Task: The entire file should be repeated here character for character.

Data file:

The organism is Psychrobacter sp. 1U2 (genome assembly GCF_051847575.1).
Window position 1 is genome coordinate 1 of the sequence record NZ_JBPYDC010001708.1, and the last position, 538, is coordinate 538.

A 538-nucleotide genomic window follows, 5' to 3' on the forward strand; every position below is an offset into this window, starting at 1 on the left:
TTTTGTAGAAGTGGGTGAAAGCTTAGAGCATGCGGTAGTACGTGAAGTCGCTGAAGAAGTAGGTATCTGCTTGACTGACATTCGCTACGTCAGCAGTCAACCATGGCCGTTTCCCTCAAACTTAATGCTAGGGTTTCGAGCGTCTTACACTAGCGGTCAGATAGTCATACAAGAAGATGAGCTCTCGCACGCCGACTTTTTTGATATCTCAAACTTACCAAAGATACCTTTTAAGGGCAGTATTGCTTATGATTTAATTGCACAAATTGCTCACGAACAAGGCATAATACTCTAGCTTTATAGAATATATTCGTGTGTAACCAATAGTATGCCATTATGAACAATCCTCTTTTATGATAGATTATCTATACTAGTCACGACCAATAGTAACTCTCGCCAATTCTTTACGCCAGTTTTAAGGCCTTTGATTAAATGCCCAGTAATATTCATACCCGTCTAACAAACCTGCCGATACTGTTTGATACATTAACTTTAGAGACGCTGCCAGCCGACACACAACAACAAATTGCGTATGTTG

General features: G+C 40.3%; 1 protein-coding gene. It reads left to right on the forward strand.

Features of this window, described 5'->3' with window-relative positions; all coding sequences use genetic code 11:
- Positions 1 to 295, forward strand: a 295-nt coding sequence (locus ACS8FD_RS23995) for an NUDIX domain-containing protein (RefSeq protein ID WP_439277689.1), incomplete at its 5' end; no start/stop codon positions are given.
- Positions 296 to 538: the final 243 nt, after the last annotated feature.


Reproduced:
The organism is Psychrobacter sp. 1U2 (genome assembly GCF_051847575.1).
Window position 1 is genome coordinate 1 of the sequence record NZ_JBPYDC010001708.1, and the last position, 538, is coordinate 538.

A 538-nucleotide genomic window follows, 5' to 3' on the forward strand; every position below is an offset into this window, starting at 1 on the left:
TTTTGTAGAAGTGGGTGAAAGCTTAGAGCATGCGGTAGTACGTGAAGTCGCTGAAGAAGTAGGTATCTGCTTGACTGACATTCGCTACGTCAGCAGTCAACCATGGCCGTTTCCCTCAAACTTAATGCTAGGGTTTCGAGCGTCTTACACTAGCGGTCAGATAGTCATACAAGAAGATGAGCTCTCGCACGCCGACTTTTTTGATATCTCAAACTTACCAAAGATACCTTTTAAGGGCAGTATTGCTTATGATTTAATTGCACAAATTGCTCACGAACAAGGCATAATACTCTAGCTTTATAGAATATATTCGTGTGTAACCAATAGTATGCCATTATGAACAATCCTCTTTTATGATAGATTATCTATACTAGTCACGACCAATAGTAACTCTCGCCAATTCTTTACGCCAGTTTTAAGGCCTTTGATTAAATGCCCAGTAATATTCATACCCGTCTAACAAACCTGCCGATACTGTTTGATACATTAACTTTAGAGACGCTGCCAGCCGACACACAACAACAAATTGCGTATGTTG

General features: G+C 40.3%; 1 protein-coding gene. It reads left to right on the forward strand.

Features of this window, described 5'->3' with window-relative positions; all coding sequences use genetic code 11:
- Positions 1 to 295, forward strand: a 295-nt coding sequence (locus ACS8FD_RS23995) for an NUDIX domain-containing protein (RefSeq protein ID WP_439277689.1), incomplete at its 5' end; no start/stop codon positions are given.
- Positions 296 to 538: the final 243 nt, after the last annotated feature.